Our last few days in Bali haven’t been too adventurous, but they’ve been productive.  Boat jobs never end, so we’ve sweated our way through a day or so of different repair and maintenance jobs – changing engine oil (every 100 engine hours), tightening belts, repairing a broken VHF antenna, fixing a leak, etc.  Lauren took me up the stick as well so I could have a look at the rigging before we start our Indian Ocean crossing.  I didn’t see any major problems, although the standing rigging (stainless wires & fittings holding up the mast) could use a good polish.  It’s amazing how much even good quality stainless steel rusts in a year and a half under these conditions.  I also replaced the shackle for the spinnaker halyard block at the top of the mast.  The last time I did it was at sea during our long crossing in the Pacific and doing it in a calm anchorage was much, much simpler.  It’s stainless as well, but it is fastened through a larger stainless eye and they wear against each other.  It wasn’t too worn, but it was enough that I’d rather start the ocean crossing with a new one.

We needed to check out and make an ATM stop, and one of the locals here told us to try using the ATM at LotteMart, which was on the way, so we stopped there to check it out. It looked like a local Wal-Mart Supercenter, so we were pretty excited about doing some provisioning there.  We tried to ask our cab driver about whether it was cheap or expensive, but he didn’t speak much English.  After a couple of failed attempts, I tried “LotteMart: big money or small money?”  He cracked a big smile and said “Small money”, which was consistent with the large number of locals shopping there, so we decided to come back.

Check out was pretty smooth.  It took us about half the time we were expecting, everyone was friendly, and as before there were heaps of stamps, but the only cost was $2 at quarantine.  This time we knew the Navy office was in Serangan so we made the visit to the Navy office first then went to Benoa to complete the process.  Apparently this is a little out of order, but not too big of a deal.  We just smiled a lot (bringing Lauren along seemed to help), used the local phrases we’ve learned, and made small talk.  We finished in time to have a small lunch at Bali Marina, where we’d spent our first night in Bali.  After traveling a bit, we were shocked at how high their prices were.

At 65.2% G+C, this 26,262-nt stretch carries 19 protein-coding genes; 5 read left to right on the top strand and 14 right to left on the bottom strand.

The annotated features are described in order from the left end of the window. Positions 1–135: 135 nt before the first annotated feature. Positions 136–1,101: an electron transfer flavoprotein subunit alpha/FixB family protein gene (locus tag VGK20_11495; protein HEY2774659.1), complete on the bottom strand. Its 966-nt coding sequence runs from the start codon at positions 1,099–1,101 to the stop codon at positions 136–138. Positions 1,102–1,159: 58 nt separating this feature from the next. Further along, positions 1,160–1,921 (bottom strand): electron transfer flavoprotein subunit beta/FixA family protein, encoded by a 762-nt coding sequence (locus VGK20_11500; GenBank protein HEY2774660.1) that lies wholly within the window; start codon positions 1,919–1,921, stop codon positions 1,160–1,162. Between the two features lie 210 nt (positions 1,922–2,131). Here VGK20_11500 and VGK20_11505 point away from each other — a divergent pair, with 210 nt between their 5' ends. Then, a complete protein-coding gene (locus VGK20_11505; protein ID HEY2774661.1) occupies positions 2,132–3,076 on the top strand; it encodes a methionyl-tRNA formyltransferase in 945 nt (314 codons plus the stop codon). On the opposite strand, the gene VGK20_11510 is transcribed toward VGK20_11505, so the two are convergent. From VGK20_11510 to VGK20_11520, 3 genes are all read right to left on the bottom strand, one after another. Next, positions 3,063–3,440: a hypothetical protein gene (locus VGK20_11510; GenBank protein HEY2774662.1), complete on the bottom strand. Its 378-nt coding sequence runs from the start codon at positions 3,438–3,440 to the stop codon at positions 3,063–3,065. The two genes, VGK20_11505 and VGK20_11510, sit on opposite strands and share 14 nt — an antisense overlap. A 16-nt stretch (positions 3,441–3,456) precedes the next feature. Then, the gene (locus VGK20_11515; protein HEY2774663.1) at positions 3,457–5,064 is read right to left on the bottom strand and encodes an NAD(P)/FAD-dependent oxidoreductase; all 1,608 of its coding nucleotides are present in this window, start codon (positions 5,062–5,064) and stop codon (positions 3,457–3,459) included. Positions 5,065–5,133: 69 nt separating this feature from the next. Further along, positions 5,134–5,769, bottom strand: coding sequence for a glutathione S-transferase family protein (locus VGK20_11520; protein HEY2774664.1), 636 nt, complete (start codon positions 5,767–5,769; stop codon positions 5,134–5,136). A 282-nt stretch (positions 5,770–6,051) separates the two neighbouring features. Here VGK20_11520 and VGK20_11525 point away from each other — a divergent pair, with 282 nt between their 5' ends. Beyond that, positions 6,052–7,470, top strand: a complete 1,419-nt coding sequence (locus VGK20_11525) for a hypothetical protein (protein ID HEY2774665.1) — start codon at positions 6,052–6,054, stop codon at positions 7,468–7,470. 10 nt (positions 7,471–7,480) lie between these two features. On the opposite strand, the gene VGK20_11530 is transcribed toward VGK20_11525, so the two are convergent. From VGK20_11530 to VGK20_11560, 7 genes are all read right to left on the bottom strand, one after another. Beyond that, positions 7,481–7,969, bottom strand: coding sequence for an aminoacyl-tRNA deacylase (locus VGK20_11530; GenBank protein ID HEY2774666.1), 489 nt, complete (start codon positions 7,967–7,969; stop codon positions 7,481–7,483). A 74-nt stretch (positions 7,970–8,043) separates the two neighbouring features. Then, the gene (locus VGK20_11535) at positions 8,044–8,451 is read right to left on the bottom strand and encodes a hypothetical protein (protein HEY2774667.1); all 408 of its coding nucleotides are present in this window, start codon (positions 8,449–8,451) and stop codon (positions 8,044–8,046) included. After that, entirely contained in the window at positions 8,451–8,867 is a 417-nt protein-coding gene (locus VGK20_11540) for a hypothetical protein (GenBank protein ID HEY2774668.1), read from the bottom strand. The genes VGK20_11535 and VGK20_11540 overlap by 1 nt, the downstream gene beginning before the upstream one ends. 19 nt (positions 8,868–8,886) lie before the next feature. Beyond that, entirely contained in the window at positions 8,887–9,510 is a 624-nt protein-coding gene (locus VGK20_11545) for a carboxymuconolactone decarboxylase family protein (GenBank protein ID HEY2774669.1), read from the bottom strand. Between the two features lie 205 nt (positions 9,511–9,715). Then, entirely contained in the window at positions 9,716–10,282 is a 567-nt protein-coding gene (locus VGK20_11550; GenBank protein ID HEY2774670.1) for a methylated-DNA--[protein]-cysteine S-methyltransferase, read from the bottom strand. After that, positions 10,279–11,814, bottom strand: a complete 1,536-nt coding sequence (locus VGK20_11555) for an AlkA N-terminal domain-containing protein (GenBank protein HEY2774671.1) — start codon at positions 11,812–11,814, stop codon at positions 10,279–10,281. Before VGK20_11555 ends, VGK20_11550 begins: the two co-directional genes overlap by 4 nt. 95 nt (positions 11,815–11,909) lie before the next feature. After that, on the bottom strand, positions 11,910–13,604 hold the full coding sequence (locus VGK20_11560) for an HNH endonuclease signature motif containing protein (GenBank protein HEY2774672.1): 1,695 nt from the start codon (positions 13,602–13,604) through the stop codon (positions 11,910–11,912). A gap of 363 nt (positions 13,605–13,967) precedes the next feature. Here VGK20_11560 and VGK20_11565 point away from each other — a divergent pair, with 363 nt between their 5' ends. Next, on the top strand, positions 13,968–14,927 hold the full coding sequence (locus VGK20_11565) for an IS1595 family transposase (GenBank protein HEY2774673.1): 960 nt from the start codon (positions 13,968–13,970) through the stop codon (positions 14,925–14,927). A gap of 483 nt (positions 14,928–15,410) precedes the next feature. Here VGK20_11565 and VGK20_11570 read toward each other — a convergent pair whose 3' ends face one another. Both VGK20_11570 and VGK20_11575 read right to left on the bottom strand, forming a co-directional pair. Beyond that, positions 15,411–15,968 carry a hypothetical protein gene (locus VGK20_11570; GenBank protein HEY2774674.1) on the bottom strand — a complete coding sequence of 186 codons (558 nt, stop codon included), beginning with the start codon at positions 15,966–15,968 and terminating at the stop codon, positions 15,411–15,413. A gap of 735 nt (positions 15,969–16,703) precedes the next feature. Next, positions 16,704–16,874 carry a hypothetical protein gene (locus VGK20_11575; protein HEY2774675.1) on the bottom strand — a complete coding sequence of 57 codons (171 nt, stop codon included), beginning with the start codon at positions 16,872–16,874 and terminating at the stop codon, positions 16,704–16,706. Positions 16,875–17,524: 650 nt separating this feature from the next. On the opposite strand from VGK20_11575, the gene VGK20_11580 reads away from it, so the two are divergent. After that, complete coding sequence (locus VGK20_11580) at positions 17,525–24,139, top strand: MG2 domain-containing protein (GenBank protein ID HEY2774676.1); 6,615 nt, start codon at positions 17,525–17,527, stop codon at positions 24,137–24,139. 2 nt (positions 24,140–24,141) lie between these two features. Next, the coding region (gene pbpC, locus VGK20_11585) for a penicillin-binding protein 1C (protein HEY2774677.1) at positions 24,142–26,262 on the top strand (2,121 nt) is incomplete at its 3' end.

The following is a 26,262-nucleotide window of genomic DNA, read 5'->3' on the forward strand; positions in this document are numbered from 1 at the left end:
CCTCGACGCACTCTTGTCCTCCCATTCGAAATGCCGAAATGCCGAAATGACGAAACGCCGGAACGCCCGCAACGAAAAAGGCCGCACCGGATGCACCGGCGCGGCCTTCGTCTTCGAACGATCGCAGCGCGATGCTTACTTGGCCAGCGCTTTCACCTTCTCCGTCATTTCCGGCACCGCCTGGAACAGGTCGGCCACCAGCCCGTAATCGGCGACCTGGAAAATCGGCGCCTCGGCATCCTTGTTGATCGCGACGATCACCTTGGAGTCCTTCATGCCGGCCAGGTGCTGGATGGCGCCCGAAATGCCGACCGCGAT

DSC_0292-horz 13 stamps and 6 signatures later, we are cleared for departure

Yesterday was the last day of Ramadan, and although Bali is mostly Hindu, Indonesia is the world’s most populous Muslim country.  Apparently many of the fishermen are Muslim (the Hindus do believe the sea is the home of evil spirits) because all of the marine shops near the marina were closed, and the harbor was filled with more fishing boats than I’ve ever seen in one place in my life.  We didn’t have the camera, but it would have been hard to capture the sight anyway.  There were literally hundreds of boats tied alongside each other filling the harbor – colorful blue, red and purple wood-hulled boats, white steel ones, the rows just went on and on.  These weren’t small fishing dhows; they were large 70’-100’ offshore boats.  Apparently they were all in town to celebrate Ramadan and it was a sight to see.

The shopping at LotteMart turned out to be pretty good.  We got a number of things we needed, enjoyed some good local prices, and even found a new pressure cooker.  The pressure cooker is one of the more important galley items and the seal had stretched too much on ours to make it useful anymore.  We thought we could find a new one in Australia, but when we asked for pressure cookers there they always pointed us to electric gadgets.  Here we were able to find 5 models of old-fashioned pressure cookers on display.  We selected the one model that was actually in stock and continued the process of walking down every aisle to make sure we didn’t miss anything.  We’re not expecting much in the way of shopping until South Africa so we’re pretty stocked up at this point.

DSC_0282 Typical Asia: No Fritos, but how about some Happytos?

DSC_0286 Bargain threads are looking good…

After another hot, lazy day on the boat (at least Lauren got in a little beach time), we’re finally ready to set off.  The typically reliable tradewinds have been displaced a bit recently by what looks like the ITCZ moving quite a ways south, but it should start clearing up soon and we’re hoping for some decent sailing to Christmas Island.  We have about 5500 miles to go before we’re safe in South Africa and out of the cyclone region, so I’m anxious to get started, especially as there’s not really any padding left in our schedule and something always seems to cause delays. 

We’ll definitely miss Bali with its kind and friendly people, beautiful temples and mountains, nice beaches, cheap everything, and laid-back atmosphere.  Goodbye in Indonesian is a bit different than it is in English.  There are two translations of the phrase.  One, “selamat jalan” is said to the person who’s leaving (by the person who’s staying).  The other, “selamat tinggal” is said by the person who’s leaving to the person who’s staying.  “Selemat tinggal” Bali!